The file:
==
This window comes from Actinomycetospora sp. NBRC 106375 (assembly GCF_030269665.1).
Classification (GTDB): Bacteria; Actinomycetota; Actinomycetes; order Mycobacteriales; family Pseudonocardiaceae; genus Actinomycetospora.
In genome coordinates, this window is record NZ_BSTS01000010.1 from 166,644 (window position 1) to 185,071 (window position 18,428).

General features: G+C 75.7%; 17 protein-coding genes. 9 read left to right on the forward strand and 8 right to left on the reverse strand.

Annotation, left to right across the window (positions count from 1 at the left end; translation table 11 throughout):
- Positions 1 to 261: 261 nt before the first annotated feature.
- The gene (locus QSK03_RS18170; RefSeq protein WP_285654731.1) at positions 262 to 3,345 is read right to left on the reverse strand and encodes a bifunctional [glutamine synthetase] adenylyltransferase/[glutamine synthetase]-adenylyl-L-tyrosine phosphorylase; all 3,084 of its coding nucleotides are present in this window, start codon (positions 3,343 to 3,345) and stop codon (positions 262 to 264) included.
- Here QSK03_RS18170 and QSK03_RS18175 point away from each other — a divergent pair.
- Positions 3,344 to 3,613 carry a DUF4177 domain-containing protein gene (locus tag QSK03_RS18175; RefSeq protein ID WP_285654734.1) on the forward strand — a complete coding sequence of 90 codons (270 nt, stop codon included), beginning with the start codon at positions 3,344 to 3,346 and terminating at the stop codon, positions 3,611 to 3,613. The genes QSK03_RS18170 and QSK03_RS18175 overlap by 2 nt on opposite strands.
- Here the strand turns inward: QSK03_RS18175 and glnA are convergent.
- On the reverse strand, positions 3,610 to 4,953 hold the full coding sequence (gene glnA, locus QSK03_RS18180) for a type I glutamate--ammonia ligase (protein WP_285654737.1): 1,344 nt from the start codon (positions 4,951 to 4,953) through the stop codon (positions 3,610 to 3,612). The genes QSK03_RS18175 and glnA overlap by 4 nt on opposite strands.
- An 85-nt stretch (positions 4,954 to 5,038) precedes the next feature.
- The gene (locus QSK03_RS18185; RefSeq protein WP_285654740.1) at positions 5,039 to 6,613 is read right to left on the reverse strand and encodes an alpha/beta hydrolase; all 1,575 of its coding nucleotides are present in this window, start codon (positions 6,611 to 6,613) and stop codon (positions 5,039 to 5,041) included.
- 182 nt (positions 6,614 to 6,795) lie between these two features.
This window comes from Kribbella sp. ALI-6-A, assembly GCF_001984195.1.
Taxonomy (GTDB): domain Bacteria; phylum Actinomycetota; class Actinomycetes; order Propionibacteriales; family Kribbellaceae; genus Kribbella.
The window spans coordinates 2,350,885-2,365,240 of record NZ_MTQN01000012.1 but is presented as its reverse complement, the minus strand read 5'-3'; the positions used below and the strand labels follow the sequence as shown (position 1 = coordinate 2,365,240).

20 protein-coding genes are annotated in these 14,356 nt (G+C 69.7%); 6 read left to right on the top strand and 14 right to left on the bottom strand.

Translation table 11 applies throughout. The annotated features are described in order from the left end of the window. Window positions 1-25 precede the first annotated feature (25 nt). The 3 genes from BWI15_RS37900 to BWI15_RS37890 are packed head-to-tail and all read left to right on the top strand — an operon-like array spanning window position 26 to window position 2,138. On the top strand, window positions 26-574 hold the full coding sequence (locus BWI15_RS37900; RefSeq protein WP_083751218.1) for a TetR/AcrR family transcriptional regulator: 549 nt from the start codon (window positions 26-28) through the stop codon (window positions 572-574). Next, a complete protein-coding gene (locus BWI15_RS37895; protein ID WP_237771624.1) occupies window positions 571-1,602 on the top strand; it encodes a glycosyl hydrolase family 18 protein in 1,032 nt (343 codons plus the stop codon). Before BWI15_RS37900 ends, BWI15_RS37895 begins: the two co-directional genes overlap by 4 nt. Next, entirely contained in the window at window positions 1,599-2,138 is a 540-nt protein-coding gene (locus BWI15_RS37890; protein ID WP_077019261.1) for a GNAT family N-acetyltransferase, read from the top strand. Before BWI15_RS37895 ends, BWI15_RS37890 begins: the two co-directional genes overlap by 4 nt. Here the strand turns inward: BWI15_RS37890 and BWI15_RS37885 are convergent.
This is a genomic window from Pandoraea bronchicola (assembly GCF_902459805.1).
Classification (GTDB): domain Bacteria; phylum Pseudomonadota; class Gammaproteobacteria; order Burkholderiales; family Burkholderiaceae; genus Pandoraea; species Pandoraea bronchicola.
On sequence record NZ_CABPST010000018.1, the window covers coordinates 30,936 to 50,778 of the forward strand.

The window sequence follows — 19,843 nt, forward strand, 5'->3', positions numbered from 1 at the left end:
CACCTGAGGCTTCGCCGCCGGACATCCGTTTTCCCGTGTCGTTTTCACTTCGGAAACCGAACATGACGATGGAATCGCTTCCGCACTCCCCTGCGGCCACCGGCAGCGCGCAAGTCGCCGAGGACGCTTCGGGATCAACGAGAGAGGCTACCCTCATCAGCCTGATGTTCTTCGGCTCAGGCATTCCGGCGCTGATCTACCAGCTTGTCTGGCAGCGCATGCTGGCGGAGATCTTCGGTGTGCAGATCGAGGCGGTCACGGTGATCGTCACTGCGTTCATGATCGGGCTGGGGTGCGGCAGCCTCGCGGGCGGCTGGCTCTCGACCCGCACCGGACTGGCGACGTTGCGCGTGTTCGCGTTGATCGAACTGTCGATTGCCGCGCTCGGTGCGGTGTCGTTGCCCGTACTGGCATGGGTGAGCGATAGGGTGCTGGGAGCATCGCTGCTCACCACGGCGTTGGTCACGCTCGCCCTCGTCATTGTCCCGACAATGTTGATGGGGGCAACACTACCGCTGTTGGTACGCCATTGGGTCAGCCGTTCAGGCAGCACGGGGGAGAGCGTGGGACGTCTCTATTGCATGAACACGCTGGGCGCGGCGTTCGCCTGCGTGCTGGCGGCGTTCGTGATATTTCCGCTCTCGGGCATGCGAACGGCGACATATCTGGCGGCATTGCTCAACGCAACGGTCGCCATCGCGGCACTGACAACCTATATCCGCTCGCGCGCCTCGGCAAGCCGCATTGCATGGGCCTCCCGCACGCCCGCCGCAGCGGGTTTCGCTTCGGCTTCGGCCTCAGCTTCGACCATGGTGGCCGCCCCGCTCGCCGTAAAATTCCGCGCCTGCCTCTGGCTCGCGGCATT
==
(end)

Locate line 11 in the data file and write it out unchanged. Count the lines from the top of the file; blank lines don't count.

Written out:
- On the reverse strand, positions 3,610 to 4,953 hold the full coding sequence (gene glnA, locus QSK03_RS18180) for a type I glutamate--ammonia ligase (protein WP_285654737.1): 1,344 nt from the start codon (positions 4,951 to 4,953) through the stop codon (positions 3,610 to 3,612). The genes QSK03_RS18175 and glnA overlap by 4 nt on opposite strands.